By 10 PM Thursday night the cold front and storms will be to the south and east of the forecast zones. However, a few leftover shower will remain possible before midnight.
New rainfall totals through Friday morning do look pretty impressive across both zones 6 and 7, especially from I-70 south. The NAM shows a majority of the area getting .60-1” of new rainfall, with some places getting up to 1.80” right across I-70.
The GFS keeps the heaviest rain south of I-70, mainly across the southern half or so of zone 6. That’s where wider spread totals of .50-1” would occur. However, much heavier totals would occur closer to the Ohio River. The thing to keep in mind is, the GFS is quicker than the NAM with a cold front passage Thursday. If that occurred, it would keep the heavier rains farther south.
Regardless, with heavy rain expected over portions of the area flooding will remain a concern for the areas that do see higher totals.
Overall the weather forecast for Thursday will need some fine-tuning over the next 24 hour or so as models are still off synch with each other. We will keep bring you the latest as needed.
FRIDAY: Overnight Thursday into Friday rain will end across the forecast area. Behind the cold front an upper level trough will build into the forecast area.
With the upper level trough in place Friday will be a cooler day with highs in the low 50’s north to low 60’s south. Winds will remain strong with gusts up to 35 mph possible.
By 12-2 PM Friday afternoon an upper level vorticity max will move across the forecast area. As it does it will allow for some isolated to widely scattered rain to develop across zones 6 and 7.
7 DAY FORECAST
WEDNESDAY: PARTLY TO MOSTLY CLOUDY WITH A 30% CHANCE OF PM RAIN AND A STORM, ESPECIALLY WEST. HIGHS IN THE LOW 60’S NORTH TO AROUND 70 SOUTH. WINDS FROM THE SOUTH AT 8-16 MPH, GUSTING TO 30-35 MPH.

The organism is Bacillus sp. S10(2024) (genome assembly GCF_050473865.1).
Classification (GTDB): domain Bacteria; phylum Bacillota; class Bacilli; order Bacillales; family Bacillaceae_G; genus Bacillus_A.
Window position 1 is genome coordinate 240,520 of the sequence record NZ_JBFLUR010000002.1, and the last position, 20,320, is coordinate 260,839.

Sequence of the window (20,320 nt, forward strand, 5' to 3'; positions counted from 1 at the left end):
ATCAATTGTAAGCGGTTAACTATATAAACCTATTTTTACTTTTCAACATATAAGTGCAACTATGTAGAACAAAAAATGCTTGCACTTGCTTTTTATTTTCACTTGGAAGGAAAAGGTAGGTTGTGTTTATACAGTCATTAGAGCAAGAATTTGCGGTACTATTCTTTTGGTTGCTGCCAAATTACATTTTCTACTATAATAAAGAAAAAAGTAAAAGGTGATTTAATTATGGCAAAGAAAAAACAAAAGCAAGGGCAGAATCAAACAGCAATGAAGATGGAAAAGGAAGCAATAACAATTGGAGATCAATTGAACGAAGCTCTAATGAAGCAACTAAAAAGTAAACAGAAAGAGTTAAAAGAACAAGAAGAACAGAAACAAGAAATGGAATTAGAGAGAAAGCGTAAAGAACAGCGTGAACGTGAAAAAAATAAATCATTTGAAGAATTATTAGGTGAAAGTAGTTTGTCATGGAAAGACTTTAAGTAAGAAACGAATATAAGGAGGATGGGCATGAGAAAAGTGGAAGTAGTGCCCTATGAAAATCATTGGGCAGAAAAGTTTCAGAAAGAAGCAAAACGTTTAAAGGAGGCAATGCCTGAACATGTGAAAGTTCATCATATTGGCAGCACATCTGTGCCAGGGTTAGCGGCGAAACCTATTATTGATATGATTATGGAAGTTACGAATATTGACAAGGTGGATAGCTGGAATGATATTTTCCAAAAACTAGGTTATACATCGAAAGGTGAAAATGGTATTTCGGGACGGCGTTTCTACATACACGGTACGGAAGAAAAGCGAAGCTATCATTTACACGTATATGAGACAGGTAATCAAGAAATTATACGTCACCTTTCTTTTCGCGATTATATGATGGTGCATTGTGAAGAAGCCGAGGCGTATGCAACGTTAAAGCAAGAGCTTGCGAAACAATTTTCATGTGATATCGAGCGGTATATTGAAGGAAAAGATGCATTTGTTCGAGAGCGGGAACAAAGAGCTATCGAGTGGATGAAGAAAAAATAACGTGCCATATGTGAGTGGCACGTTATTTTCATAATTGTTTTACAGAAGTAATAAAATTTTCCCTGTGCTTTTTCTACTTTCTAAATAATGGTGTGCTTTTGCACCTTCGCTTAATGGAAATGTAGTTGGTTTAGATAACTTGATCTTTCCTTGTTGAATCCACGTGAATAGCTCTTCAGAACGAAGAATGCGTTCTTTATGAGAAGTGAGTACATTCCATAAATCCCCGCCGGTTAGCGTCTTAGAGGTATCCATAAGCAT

WEDNESDAY NIGHT: MOSTLY CLOUDY WITH A 50% CHANCE OF RAIN AND STORMS, SOME HEAVY. LOWS IN THE LOW 50’S TO NEAR 60.
THURSDAY: PARTLY CLOUDY WITH A 50% CHANCE OF RAIN/STORMS (SOME STRONG/SEVERE?), WINDY. HIGHS AROUND 60 WEST TO AROUND 70 EAST. WINDS FROM THE SOUTHWEST TO WEST AT 15-25 MPH, GUSTING TO 40-50 MPH.
THURSDAY NIGHT: PARTLY CLOUDY, RAIN AND STORMS COME TO AN END. LOWS IN THE MID 30’S NORTH TO MID 40’S SOUTH.
FRIDAY: MIX OF CLOUDS AND SUN, 10-20% CHANCE OF AN ISOLATED RAIN SHOWER. HIGHS IN THE LOW 50’S NORTH TO LOW 60’S SOUTH. WINDS FROM THE WEST/NORTHWEST AT 5-15 MPH, GUSTING TO 35 MPH.
FRIDAY NIGHT: MOSTLY CLEAR AND COLDER. LOWS AROUND 30 NORTH TO LOW 40’S SOUTH.
SATURDAY: MOSTLY SUNNY AND COOL. HIGHS IN THE LOW 50’S NORTH TO AROUND 60 SOUTH. WINDS FROM THE WEST SOUTH WEST AT 10-20 MPH, WIND GUSTS OF 40-50 MPH POSSIBLE.
SATURDAY NIGHT: MOSTLY CLEAR AND COLD. LOWS IN THE MID 20’S NORTH TO UPPER 30’S SOUTH.
SUNDAY: SUNNY TO MOSTLY SUNNY WITH HIGHS IN THE UPPER 40’S NORTH TO AROUND 60 SOUTH.
SUNDAY NIGHT: INCREASING CLOUDS WITH A 10-20% CHANCE OF A RAIN SHOWER NORTH. LOWS IN THE UPPER 30’S NORTH TO NEAR 50 SOUTH.
MONDAY: MOSTLY CLOUDY WITH A 30% CHANCE OF RAIN. HIGHS IN THE MID 50’S NORTH TO THE UPPER 60’S SOUTH.
MONDAY NIGHT: MOSTLY CLOUDY WITH A 20-30% CHANCE OF RAIN, CHANGING OVER TO SOME SNOW SHOWERS? LOWS IN THE MID 20’S TO MID 30’S.
TUESDAY: MOSTLY SUNNY AND COLDER. HIGHS IN THE LOW 40’S TO LOW 50’S.
TUESDAY NIGHT: INCREASING CLOUDS WITH A 10-20% CHANCE OF RAIN SHOWERS. LOWS IN THE LOW 30’S TO LOW 40’S.